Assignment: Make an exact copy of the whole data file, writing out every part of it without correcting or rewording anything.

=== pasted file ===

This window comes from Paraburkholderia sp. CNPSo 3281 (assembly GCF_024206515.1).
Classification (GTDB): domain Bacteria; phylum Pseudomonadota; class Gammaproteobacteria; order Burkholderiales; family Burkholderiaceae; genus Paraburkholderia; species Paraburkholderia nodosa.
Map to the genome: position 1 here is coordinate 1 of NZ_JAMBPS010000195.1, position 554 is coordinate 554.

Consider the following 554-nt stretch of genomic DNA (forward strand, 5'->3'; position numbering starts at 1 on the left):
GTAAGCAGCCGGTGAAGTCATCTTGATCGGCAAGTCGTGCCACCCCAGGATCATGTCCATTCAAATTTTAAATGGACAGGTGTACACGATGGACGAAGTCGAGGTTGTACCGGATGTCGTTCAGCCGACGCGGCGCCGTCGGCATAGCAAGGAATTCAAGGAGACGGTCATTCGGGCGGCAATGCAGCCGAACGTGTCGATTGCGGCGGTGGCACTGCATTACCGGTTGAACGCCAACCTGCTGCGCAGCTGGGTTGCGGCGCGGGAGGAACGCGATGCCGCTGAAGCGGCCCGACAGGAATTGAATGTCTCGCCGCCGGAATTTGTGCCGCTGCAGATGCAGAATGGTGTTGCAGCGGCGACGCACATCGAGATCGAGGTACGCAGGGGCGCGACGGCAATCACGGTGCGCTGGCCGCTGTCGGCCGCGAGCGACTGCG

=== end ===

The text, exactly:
This window comes from Paraburkholderia sp. CNPSo 3281 (assembly GCF_024206515.1).
Classification (GTDB): domain Bacteria; phylum Pseudomonadota; class Gammaproteobacteria; order Burkholderiales; family Burkholderiaceae; genus Paraburkholderia; species Paraburkholderia nodosa.
Map to the genome: position 1 here is coordinate 1 of NZ_JAMBPS010000195.1, position 554 is coordinate 554.

Consider the following 554-nt stretch of genomic DNA (forward strand, 5'->3'; position numbering starts at 1 on the left):
GTAAGCAGCCGGTGAAGTCATCTTGATCGGCAAGTCGTGCCACCCCAGGATCATGTCCATTCAAATTTTAAATGGACAGGTGTACACGATGGACGAAGTCGAGGTTGTACCGGATGTCGTTCAGCCGACGCGGCGCCGTCGGCATAGCAAGGAATTCAAGGAGACGGTCATTCGGGCGGCAATGCAGCCGAACGTGTCGATTGCGGCGGTGGCACTGCATTACCGGTTGAACGCCAACCTGCTGCGCAGCTGGGTTGCGGCGCGGGAGGAACGCGATGCCGCTGAAGCGGCCCGACAGGAATTGAATGTCTCGCCGCCGGAATTTGTGCCGCTGCAGATGCAGAATGGTGTTGCAGCGGCGACGCACATCGAGATCGAGGTACGCAGGGGCGCGACGGCAATCACGGTGCGCTGGCCGCTGTCGGCCGCGAGCGACTGCG